Testament Scriptures, once from Isaiah and once from Joel, shows by the
use of the great word "Whosoever" that salvation is at the disposal of
all who believe.
3. The Method
Then almost abruptly, and yet in closest connection,
in a series of questions, he revealed the importance of the work of
preaching the Gospel. There can be no calling on One not believed in.
There can be no belief in One not heard of. There can be no hearing
without a preacher. There can be no preaching without a commission.
Once again falling into Old Testament quotation, and
again by his use of it enlarging its meaning, he described the preachers
of the Gospel through whose message men will believe unto salvation, in
"How beautiful are the feet of them that
bring glad tidings of good things."
c. THE REASON OF REJECTION
Having thus declared the fact of Israel's failure,
and having hastened to show the way of salvation provided for them, and
for all men, the apostle declared the reason of their rejection.
From among the number of those who heard the glad
tidings published by the missionary messengers, only some were elected.
They were such as not only heard but hearkened, and he adduced in
defence of that view, the complaint of Isaiah, "Who hath believed our
report?'' The truth which is brought out here with great clearness is
that God elects those who believe to salvation, rather than that those
believe whom God elects. This is a distinction with a difference. It
does not propose to clear away all the mystery that surrounds the
subject. It does, however, place the emphasis at the right point, as it
reveals the fact that responsibility rests upon those who hear. It must
not be forgotten that such, and such only, are being dealt with in this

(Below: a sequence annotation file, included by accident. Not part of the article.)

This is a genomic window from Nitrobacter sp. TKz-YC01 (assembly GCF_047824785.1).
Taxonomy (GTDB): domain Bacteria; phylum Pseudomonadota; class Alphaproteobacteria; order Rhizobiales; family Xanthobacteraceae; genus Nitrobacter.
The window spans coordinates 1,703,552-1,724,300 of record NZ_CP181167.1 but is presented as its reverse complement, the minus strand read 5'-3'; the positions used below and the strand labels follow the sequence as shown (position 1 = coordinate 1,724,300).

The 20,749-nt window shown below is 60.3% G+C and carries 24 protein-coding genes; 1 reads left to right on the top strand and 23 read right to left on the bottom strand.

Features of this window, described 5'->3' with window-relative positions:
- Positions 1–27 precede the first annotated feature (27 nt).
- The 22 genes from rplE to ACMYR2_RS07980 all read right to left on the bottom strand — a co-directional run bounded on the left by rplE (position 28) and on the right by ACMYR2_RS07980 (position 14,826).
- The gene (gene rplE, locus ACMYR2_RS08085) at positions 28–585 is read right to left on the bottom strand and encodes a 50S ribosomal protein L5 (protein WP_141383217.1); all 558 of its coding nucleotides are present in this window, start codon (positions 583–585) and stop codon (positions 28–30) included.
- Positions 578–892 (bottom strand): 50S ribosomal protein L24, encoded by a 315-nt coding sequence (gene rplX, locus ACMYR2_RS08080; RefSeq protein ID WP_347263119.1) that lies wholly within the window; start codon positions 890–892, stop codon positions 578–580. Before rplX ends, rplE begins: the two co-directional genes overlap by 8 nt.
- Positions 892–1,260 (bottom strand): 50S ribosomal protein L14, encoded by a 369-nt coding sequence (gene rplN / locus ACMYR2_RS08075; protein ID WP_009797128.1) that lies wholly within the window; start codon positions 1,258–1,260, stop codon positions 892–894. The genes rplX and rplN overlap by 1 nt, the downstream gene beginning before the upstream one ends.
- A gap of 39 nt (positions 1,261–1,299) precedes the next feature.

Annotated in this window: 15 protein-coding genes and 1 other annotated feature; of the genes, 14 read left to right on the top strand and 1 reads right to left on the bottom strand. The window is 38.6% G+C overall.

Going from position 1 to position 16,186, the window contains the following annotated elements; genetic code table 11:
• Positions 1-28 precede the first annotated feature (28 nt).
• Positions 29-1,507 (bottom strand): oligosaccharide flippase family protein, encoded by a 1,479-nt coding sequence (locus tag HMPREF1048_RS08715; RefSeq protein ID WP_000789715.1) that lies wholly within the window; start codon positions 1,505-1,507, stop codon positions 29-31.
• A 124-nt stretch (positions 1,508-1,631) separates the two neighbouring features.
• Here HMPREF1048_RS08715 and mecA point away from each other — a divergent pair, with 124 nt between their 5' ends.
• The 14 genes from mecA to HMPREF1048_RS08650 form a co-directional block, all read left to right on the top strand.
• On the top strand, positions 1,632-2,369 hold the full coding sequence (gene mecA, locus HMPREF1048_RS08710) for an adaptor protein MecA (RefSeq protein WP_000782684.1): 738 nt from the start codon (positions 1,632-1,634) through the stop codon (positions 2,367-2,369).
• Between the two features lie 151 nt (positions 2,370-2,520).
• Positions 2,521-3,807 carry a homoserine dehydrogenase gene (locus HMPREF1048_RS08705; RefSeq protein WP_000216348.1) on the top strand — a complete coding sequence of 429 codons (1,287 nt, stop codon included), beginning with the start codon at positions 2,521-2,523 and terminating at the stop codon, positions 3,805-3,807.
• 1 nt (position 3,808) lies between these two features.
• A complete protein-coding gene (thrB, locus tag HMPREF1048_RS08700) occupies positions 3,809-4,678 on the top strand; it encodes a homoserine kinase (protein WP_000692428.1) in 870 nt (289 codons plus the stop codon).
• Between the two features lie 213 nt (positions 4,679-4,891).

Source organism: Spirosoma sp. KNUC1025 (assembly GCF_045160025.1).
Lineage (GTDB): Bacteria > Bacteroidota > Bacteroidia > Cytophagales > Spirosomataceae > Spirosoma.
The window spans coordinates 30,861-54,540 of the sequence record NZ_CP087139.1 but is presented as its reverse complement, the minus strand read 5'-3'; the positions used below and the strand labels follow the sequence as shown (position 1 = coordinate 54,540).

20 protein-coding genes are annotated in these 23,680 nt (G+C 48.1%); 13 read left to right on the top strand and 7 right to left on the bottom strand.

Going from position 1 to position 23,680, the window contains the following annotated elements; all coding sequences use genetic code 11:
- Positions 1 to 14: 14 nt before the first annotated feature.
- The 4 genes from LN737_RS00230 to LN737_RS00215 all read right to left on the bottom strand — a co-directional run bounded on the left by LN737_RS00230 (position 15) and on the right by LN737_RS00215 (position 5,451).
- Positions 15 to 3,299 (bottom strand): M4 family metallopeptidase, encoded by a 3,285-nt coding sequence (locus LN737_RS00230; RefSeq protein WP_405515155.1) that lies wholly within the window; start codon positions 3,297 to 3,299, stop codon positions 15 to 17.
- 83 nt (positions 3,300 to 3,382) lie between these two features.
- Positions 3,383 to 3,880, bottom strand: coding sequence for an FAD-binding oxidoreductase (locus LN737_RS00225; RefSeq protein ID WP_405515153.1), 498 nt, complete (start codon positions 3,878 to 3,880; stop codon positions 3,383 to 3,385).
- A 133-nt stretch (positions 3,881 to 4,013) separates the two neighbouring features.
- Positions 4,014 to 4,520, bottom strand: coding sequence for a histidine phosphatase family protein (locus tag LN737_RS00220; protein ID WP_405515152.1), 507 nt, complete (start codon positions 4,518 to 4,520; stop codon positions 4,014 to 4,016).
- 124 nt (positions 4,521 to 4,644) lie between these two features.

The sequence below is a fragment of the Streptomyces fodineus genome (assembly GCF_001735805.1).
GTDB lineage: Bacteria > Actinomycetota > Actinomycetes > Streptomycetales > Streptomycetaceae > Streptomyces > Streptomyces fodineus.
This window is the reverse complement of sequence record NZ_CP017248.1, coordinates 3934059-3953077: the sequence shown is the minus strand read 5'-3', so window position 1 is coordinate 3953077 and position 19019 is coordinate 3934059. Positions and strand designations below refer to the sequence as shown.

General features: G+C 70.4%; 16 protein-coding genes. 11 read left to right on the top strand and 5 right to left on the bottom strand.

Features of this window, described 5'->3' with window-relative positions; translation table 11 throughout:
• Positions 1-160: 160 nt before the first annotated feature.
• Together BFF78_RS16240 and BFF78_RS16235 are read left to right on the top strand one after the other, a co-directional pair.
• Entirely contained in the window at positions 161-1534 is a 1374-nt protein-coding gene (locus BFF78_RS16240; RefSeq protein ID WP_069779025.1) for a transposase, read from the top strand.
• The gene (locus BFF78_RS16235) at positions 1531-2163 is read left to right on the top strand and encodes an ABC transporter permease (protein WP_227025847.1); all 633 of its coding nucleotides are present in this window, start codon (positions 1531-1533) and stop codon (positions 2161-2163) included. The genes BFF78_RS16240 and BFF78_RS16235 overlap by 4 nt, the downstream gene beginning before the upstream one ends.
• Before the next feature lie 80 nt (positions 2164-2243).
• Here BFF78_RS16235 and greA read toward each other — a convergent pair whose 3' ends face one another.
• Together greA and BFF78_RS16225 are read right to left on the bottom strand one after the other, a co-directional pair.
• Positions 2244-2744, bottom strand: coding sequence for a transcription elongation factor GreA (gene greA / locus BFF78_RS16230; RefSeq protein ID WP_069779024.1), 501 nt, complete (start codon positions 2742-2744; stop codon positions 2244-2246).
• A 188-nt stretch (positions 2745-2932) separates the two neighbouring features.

section. The subject of those who do not hear is not under
consideration. The responsibility herein indicated, they do not share.
None can believe in Him of Whom they have not heard. To have heard is to
have entered the region of responsibility.
The question then is, Had Israel such responsibility?
and the inquiry is answered by the apostle in three ways.
He showed first that they had the testimony of Nature
in common with all men, quoting from the psalm of Revelation, and from
that part of it which deals with the revelation through Nature.
He next affirmed that they had the testimony of
Moses, and the quotation he made in this connection is interesting, for
passing over all the fact of the law which was given by Moses, he quoted
from the book of Deuteronomy, and therein from the great song of Moses,
in the course of which he prophetically dealt with the failure of
Israel, declaring that on account thereof God would provoke them to
jealousy by making use of people outside the covenant, for the
accomplishment of His purpose. Thus in the most emphatic way he declared
that through Moses they had heard.
Finally he reminded them that they had the testimony
of the prophetic ministry. Referring to Isaiah, he quoted two sayings of
his, the first of which exactly harmonized with his quotation from
Moses, in that it declared how that Jehovah would be sought of a people
that had not known Him, and become manifest to a people not called by
His name; all of which emphasized the fact of Israel's knowledge.
The second quotation is, in some sense, not a second,
for in Isaiah it immediately follows the other; but it emphasizes the
long-suffering compassion of God toward His disobedient people, thus
even more vividly setting forth the fact that they had heard.
Thus the reason of their rejection was that they did
not hearken, even though they had heard the Word of God in Nature,
through law, and by the mouth of the prophets.
This last quotation from Isaiah is of supreme value
as it reveals exactly the Divine attitude, that namely of hands spread
out continuously toward a rebellious people. The will of God is the
salvation of all such, and He has elected to salvation those who
believe. If rebellion be persisted in, then salvation is impossible, and
those rebelling are not elected. To declare that God has arbitrarily
chosen some to salvation, so that they must be saved; and that then He
spreads out His hands in the attitude of mercy toward such as cannot be
saved, is surely little short of blasphemy.